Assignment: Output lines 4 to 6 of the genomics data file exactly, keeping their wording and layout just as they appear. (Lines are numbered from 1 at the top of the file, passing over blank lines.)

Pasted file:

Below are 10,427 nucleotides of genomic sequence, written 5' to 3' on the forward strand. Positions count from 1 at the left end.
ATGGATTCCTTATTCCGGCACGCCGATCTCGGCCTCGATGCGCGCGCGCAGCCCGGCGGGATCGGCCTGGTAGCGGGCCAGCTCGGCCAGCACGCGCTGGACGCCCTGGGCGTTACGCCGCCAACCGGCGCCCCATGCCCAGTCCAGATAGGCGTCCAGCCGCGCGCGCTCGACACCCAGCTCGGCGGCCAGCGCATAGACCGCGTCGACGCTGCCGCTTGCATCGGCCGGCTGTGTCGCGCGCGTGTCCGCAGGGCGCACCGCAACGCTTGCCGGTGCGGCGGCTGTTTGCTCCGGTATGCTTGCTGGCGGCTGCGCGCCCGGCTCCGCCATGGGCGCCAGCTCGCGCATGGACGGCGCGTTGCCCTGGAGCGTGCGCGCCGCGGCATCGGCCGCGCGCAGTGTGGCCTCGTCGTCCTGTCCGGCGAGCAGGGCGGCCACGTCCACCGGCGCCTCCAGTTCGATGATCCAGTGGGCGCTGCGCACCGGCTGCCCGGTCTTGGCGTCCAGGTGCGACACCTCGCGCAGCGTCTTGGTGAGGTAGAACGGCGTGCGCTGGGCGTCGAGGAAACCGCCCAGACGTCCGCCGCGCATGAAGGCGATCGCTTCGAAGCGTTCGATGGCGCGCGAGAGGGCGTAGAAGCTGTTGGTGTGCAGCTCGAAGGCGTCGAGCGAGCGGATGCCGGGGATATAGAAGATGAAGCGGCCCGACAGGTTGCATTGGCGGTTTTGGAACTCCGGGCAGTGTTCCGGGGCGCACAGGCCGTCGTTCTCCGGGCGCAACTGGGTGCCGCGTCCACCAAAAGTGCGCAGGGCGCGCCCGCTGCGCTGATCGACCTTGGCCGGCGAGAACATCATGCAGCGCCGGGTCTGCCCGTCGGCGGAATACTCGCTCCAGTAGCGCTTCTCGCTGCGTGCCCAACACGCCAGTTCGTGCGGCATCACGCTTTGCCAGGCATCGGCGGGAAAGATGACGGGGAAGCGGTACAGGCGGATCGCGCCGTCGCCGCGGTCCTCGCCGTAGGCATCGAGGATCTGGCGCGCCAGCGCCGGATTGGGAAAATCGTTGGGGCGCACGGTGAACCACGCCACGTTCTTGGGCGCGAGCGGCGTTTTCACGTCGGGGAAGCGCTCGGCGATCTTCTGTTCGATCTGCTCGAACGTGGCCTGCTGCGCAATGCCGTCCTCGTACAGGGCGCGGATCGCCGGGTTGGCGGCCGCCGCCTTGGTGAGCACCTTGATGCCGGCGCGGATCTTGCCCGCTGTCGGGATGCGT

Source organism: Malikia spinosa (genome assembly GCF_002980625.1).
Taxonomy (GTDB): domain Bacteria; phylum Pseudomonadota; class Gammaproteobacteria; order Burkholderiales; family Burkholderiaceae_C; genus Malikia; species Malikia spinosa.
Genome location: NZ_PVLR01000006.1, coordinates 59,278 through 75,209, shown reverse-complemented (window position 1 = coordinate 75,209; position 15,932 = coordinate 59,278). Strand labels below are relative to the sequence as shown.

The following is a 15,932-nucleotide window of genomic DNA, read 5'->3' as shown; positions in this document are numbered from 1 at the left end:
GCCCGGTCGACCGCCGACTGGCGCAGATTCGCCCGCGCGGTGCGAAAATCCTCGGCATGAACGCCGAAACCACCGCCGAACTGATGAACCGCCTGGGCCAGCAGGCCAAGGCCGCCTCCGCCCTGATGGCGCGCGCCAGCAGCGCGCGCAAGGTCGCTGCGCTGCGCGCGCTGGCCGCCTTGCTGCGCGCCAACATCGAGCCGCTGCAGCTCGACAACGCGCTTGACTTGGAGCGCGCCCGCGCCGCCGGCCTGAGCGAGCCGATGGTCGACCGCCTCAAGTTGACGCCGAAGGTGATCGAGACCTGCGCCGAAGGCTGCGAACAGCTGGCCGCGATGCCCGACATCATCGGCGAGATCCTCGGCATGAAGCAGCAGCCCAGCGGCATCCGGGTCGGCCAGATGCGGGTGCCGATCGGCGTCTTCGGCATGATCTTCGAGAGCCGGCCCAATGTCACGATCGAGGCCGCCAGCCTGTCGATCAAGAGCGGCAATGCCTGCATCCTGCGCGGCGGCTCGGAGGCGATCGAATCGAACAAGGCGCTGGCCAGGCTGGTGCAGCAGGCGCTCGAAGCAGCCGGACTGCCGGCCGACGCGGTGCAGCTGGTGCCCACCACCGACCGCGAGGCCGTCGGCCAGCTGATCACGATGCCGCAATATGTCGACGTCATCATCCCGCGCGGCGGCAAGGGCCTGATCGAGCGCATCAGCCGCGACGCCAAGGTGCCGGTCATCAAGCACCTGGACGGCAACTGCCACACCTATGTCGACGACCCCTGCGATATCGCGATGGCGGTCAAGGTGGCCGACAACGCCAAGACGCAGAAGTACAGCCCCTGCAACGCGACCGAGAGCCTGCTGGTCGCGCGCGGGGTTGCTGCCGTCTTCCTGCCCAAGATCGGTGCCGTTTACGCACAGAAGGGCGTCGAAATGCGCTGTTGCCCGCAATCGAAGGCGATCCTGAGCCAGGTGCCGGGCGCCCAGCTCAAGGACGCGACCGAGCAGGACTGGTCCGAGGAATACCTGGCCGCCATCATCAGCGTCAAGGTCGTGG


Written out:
Taxonomy (GTDB): domain Bacteria; phylum Pseudomonadota; class Gammaproteobacteria; order Burkholderiales; family Burkholderiaceae_C; genus Malikia; species Malikia spinosa.
Genome location: NZ_PVLR01000006.1, coordinates 59,278 through 75,209, shown reverse-complemented (window position 1 = coordinate 75,209; position 15,932 = coordinate 59,278). Strand labels below are relative to the sequence as shown.

The following is a 15,932-nucleotide window of genomic DNA, read 5'->3' as shown; positions in this document are numbered from 1 at the left end: